1909 Hupmobile Model 20 Roadster at America’s Car Museum in Tacoma, Washington.
The Model 20 was the first Hupmobile. Before he started the Hupp Motor Car Company, Robert C. Hupp worked at Oldsmobile and Ford. He felt that most cars were too big and cheaply made so he set out to make a car that would solve these problems while also being less expensive than its competitors. It was immediately successful. Hupmobile would go on to be associated with a few advancements in automotive technology among them was becoming the first company in the U.S. to build cars using all steel construction.
1984 (approximately) Polski FIAT 126p at Fuelfed Coffee and Classics in Winnetka, Illinois.
Polski FIAT was a brand set up to build FIATs under license in communist Poland. The factory known as
Fabryka Samochodów Małolitrażowych, or FSM, built more than 3 million 126ps starting in 1973 and ending a little more than a decade after the fall of Communism in 2000. Throughout its production, it was powered by a 594 cc, 652 cc, and 704 cc inline-2 cylinder engine mounted in the back. Because of its relative affordability, the 126p became a cultural icon and eventually the car was given the nickname “maluch” which means “baby” in Polish.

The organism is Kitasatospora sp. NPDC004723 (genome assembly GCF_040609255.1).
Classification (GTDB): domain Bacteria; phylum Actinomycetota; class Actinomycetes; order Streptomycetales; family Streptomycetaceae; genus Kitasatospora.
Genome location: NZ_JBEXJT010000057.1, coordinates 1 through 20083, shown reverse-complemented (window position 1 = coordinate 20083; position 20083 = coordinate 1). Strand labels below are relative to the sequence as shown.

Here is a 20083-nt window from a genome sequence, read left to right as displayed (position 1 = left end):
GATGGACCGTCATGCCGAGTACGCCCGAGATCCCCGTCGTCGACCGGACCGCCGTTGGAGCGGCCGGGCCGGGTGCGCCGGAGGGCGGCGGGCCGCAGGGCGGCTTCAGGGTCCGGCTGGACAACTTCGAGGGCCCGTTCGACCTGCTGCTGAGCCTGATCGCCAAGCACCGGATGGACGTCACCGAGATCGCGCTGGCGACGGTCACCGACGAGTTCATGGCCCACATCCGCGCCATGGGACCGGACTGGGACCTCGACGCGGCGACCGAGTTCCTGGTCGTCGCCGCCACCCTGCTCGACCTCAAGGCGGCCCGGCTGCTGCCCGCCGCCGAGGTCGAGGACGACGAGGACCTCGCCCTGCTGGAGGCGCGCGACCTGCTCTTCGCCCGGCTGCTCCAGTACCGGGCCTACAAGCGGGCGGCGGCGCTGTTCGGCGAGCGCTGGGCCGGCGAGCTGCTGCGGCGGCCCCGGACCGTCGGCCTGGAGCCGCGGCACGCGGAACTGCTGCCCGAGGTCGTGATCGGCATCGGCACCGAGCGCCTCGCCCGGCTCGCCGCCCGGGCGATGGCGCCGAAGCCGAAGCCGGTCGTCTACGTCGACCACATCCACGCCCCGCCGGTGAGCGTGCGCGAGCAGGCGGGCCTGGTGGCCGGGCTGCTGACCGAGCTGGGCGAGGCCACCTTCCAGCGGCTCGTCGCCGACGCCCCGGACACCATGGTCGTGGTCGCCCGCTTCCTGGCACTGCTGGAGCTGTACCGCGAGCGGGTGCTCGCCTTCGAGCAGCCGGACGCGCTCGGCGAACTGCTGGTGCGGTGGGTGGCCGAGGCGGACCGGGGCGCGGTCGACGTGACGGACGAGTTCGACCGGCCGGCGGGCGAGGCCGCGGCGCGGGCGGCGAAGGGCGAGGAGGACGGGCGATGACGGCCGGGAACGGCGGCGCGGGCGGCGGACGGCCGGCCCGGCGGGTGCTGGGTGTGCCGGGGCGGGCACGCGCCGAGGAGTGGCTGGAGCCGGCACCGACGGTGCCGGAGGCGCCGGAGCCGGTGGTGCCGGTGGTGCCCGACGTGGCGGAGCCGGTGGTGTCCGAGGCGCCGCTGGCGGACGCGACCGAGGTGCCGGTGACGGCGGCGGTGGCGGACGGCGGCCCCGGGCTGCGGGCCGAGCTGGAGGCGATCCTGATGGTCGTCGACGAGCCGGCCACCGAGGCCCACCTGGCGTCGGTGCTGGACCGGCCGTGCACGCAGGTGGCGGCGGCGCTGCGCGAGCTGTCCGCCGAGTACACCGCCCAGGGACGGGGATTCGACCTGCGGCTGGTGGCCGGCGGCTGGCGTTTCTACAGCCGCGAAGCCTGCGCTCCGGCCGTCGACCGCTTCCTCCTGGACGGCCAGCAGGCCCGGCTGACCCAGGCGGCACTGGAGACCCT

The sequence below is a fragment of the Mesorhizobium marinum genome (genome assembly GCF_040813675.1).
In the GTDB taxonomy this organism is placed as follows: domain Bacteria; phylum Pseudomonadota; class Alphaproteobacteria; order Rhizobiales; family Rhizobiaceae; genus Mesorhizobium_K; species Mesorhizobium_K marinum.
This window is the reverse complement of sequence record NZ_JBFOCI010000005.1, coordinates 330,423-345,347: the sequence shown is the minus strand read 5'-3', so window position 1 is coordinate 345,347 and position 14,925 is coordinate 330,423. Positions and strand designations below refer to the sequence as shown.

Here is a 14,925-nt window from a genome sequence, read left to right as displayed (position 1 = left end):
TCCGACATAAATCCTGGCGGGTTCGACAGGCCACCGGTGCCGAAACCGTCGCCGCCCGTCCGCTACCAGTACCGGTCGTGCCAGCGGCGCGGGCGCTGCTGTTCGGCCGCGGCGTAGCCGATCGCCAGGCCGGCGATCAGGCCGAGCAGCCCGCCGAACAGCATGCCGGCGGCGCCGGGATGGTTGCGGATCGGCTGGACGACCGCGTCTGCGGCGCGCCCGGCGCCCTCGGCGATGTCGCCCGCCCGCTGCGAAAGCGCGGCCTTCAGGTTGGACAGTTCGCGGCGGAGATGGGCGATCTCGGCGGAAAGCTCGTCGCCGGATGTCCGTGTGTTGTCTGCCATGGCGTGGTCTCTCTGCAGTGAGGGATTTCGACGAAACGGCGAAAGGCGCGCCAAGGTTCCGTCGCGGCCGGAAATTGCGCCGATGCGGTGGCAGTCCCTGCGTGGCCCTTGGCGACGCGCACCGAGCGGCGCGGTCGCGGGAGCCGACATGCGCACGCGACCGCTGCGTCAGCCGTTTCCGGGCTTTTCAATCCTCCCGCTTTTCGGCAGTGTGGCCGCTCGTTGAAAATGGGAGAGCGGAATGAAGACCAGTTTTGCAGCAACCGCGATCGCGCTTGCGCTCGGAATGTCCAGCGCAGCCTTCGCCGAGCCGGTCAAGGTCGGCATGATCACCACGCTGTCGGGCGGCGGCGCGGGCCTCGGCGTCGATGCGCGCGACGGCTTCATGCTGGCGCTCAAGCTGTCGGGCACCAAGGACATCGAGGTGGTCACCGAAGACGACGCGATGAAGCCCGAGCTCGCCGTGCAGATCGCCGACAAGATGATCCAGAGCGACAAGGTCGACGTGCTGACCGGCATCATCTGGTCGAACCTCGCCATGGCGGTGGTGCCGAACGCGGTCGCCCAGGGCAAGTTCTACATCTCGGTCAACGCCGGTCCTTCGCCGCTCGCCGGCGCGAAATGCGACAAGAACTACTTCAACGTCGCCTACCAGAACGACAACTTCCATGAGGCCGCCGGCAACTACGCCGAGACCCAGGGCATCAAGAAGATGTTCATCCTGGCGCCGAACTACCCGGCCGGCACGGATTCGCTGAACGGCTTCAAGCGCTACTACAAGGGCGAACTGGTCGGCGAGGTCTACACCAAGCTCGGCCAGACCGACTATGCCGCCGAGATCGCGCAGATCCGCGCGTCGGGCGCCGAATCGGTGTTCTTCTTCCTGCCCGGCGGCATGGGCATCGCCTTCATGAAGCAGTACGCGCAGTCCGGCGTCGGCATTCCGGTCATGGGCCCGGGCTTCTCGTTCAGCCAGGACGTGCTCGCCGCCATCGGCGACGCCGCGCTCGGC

1976-1985 Alpine A310 at Fuelfed Coffee and Classics in Winnetka, Illinois.
Like its predecessor, the early Alpine A310s were powered by a rear-mounted four-cylinder engine developed by the famous French tuning house, Gordini. The later version however, is powered by a 2.7 liter, 150 horsepower (110 kW) V6 co-developed by Peugeot, Renault, and Volvo.
The A310 is often overshadowed by the A110 that came before it. While the A110′s classic lines are more traditionally good looking, the A310′s angular design and long, sweeping roofline gives it a more unique shape and is a beautiful car in its own right.